Queensland Attorney-General Jarrod Bleijie says the state’s electoral act could be made invalid if it’s not consistent with federal donation disclosures.
The Queensland government has blamed a legal problem for its decision to increase the amount of money that can be secretly given to political parties.
The Newman government has passed new laws that dramatically increase what people can donate to parties in the state without ever having to tell voters.
Under the old laws, donations of $1000 or more had to be declared to the electoral commission, but that’s now been increased to $12,400.
The change has been condemned by the Labor opposition, minor parties and independent MPs as a dangerous attack on transparent government.
But on Friday, Attorney-General Jarrod Bleijie said there was Crown Law advice to say the Queensland electoral act could be held invalid if it wasn’t consistent with the federal disclosure threshold of $12,400.
He said the state government believed the federal threshold should be lowered, and Premier Campbell Newman would write to Prime Minister Tony Abbott to encourage him to do that.
Mr Bleijie said the new laws meant any future change to the federal threshold – up or down – would automatically flow through to Queensland.
Government MP Chris Davis – who’s said he was sacked as an assistant minister partly because he raised concerns about the disclosure change – rose in parliament to say he simply could not support it.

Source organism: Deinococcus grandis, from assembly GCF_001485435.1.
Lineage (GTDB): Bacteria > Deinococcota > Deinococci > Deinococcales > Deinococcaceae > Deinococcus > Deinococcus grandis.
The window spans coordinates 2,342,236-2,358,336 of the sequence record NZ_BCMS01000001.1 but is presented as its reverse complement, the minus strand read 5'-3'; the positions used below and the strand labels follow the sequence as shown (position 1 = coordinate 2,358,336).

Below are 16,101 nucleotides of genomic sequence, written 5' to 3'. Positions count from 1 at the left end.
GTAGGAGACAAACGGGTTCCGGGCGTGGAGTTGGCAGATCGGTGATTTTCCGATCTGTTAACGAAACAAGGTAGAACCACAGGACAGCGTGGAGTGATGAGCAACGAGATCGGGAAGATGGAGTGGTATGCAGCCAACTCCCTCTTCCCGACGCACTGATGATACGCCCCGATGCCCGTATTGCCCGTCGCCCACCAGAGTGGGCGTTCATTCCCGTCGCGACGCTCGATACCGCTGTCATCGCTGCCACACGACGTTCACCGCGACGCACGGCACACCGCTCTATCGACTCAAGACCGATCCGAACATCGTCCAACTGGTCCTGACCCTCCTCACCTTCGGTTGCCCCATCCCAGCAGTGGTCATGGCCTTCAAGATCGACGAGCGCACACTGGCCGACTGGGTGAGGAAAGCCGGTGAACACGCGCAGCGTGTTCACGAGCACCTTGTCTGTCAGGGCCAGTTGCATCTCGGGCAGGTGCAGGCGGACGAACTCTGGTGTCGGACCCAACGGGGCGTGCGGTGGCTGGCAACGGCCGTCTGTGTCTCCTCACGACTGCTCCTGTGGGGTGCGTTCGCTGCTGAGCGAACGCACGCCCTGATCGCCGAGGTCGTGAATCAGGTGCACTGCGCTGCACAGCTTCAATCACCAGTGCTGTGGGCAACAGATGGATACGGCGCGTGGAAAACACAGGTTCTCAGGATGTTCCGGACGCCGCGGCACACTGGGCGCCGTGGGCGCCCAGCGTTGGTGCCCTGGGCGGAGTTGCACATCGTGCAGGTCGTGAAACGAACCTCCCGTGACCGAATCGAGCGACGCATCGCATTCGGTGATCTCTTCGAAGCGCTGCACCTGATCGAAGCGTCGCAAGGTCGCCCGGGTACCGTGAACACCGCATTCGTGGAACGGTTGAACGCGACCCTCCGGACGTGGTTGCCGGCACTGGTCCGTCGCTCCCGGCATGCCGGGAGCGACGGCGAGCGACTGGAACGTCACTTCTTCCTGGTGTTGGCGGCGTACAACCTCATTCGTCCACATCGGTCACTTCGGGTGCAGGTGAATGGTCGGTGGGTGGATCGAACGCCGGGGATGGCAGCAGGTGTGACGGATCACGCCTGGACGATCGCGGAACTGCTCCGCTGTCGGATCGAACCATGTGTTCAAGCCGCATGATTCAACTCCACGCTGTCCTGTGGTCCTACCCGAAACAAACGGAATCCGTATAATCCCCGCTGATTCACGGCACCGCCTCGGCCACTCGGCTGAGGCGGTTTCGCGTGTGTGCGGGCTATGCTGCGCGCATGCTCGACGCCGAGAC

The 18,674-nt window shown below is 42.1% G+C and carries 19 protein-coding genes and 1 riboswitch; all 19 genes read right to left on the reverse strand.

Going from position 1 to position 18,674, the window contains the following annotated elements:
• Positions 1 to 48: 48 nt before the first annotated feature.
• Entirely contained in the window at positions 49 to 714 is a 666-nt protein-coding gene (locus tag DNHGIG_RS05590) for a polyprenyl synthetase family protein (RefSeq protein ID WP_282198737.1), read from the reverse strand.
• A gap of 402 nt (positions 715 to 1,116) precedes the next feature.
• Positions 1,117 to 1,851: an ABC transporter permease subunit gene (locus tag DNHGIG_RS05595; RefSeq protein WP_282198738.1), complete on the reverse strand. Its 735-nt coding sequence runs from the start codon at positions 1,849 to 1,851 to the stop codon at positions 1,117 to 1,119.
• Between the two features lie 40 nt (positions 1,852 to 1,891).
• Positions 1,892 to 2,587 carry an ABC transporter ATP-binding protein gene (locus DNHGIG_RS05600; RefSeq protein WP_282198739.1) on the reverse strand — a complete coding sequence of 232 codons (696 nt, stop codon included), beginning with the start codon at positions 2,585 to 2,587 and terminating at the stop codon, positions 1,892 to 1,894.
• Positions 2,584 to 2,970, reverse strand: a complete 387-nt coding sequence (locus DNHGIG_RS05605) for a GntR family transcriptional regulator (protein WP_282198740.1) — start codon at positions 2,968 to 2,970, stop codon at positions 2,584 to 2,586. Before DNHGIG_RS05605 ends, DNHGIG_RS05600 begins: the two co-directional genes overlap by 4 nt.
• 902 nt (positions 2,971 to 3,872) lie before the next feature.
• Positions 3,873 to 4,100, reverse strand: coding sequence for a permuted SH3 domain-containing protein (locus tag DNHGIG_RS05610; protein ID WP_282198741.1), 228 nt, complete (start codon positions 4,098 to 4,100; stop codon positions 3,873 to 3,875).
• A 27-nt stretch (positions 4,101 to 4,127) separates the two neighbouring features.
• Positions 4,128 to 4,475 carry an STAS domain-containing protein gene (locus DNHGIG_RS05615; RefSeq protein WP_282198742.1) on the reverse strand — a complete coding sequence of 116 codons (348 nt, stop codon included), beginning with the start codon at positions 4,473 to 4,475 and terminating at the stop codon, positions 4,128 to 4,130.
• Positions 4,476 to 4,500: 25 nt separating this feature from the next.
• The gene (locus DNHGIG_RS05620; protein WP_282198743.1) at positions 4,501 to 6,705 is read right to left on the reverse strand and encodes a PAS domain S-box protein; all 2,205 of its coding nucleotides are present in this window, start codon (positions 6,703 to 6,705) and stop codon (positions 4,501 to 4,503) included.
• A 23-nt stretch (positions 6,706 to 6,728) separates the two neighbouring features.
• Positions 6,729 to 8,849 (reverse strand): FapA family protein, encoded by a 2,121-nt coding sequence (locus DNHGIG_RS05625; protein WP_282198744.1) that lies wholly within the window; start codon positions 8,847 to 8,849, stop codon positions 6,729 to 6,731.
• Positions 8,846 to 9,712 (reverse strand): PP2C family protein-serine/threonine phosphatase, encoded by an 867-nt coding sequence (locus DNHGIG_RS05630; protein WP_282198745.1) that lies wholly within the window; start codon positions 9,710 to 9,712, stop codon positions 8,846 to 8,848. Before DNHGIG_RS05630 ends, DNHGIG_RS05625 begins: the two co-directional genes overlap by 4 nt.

He warned the government risked losing the trust of voters, and noted that as Queensland relaxed disclosure rules, NSW Premier Mike Baird was doing the opposite in calling for an urgent ban on political donations.
“The front door to government is the ballot box and elected representatives, and the back door is other forms of influence,” Dr Davis told parliament.
But Dr Davis wasn’t present when it came time for a vote late on Thursday.
Opposition Leader Annastacia Palaszczuk said past records showed that 95 per cent of donations to political parties were less than $12,400.
“That means only five per cent will now be declared,” she told AAP.
“For the rest, there’ll be no record whatsoever. Queenslanders should seriously question why the LNP has done this now.”
She vowed Labor would repeal the change if it was returned to office.
Independent Liz Cunningham told parliament voters would be questioning the government’s motives.
“I believe that the people of Queensland will find it very difficult to accept that such a great change is done without unacceptable motives,” she told parliament.
“An increase from $1000 to $12,400 does nothing but put questions in the minds of the people of Queensland that there is something that is unpalatable and unacceptable in the motivation for this change.”